A new study illustrates how the homogeneous culture and high degree of social connectedness of a community can increase suicide risk, particularly among teenagers. These kinds of conditions can contribute to clusters where several suicides happen around the same time and in the same areas.
Little is understood about why suicide cluster happen and how to stop them. For the study, published in American Sociological Review, researchers examined a suburban, upper-middle-class community that had experienced at least four clusters in the last 15 years.
The findings highlight an intense pressure to succeed—coupled with narrowly defined ideals that teens should be academically and athletically exceptional. When fear of not living up to such ideals is combined with how easy it is for private information to become public, teens and parents may be unwilling to seek help for mental health problems.
“Perhaps one of the most interesting findings of this study is that it highlights the downside to social connectedness, something that is usually touted as a key tool for suicide prevention,” says Anna S. Mueller, assistant professor of comparative human development at the University of Chicago.
“It also helps explain why some schools with intense academic pressure have problems with suicide while others do not. It’s not just the pressure: It’s the pressure combined with certain community factors that can make asking for help harder to do.”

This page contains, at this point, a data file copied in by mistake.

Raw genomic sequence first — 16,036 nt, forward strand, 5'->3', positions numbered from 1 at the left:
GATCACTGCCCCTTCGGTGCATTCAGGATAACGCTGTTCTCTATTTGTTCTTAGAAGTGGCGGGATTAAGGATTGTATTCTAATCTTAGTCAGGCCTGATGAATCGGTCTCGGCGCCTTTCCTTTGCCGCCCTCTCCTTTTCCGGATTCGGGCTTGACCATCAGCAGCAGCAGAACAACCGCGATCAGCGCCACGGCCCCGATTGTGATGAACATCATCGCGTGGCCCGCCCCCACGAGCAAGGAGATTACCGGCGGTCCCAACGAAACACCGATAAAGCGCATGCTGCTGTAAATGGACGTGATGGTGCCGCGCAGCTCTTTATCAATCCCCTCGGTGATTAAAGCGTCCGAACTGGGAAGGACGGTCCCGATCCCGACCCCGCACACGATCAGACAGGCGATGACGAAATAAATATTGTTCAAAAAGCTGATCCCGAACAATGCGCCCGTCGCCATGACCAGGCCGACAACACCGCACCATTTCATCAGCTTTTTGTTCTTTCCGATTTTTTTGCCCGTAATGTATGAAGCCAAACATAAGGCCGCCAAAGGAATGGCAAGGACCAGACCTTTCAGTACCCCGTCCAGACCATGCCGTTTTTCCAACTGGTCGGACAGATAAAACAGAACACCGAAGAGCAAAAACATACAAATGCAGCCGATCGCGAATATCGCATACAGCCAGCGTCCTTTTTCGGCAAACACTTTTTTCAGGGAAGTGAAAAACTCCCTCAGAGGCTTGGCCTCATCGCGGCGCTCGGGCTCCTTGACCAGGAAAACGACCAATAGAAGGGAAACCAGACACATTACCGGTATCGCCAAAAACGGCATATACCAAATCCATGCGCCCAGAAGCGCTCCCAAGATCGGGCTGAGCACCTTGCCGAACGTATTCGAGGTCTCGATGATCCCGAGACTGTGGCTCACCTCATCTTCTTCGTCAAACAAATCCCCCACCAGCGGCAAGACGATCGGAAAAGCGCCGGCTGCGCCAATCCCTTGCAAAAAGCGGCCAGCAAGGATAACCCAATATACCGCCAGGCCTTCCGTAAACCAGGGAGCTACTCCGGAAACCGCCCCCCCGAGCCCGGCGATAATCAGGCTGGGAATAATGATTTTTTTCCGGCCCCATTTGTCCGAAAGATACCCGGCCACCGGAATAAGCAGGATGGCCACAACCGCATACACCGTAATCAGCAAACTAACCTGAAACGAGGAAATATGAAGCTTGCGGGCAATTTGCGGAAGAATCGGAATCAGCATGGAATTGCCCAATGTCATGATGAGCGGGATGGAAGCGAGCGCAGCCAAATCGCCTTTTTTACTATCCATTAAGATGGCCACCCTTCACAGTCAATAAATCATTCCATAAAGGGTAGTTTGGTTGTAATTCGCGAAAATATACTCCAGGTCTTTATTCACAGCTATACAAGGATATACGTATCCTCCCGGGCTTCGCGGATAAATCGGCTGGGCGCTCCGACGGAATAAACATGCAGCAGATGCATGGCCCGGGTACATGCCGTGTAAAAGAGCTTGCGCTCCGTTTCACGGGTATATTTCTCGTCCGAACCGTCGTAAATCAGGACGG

Suicide prevention has traditionally focused on the downsides of social isolation and the role of mental illness. But the new findings show how community needs to be considered when assessing vulnerabilities, and why prevention organizations should no longer view social connectedness exclusively as a positive force in measuring suicide risk.
The study began with a look at Suicide, written by French sociologist Émile Durkheim in 1897. While his assertion that a socially isolated individual is more prone to suicide remains a cornerstone of prevention, much less attention has been given to his discussion of how high levels of integration in society also can create risk.
The researchers then focused on a single community, in which 19 students or recent graduates of the local high school had committed suicide between 2000 and 2015.
To prevent these cluster suicides, communities should offer programs to help students navigate perceived failure and academic stresses and should also consider that social connectedness isn’t always a good thing.
“Since Durkheim’s important work, sociology has contributed surprisingly little to understanding and preventing suicide, particularly compared to psychology and epidemiology,” Mueller says. “This is unfortunate since sociologists have the theoretical and empirical tools necessary to examine some fundamental unanswered questions about suicide, one of the most important being: ‘How do we stop suicide clusters from happening?'”
Source: University of Chicago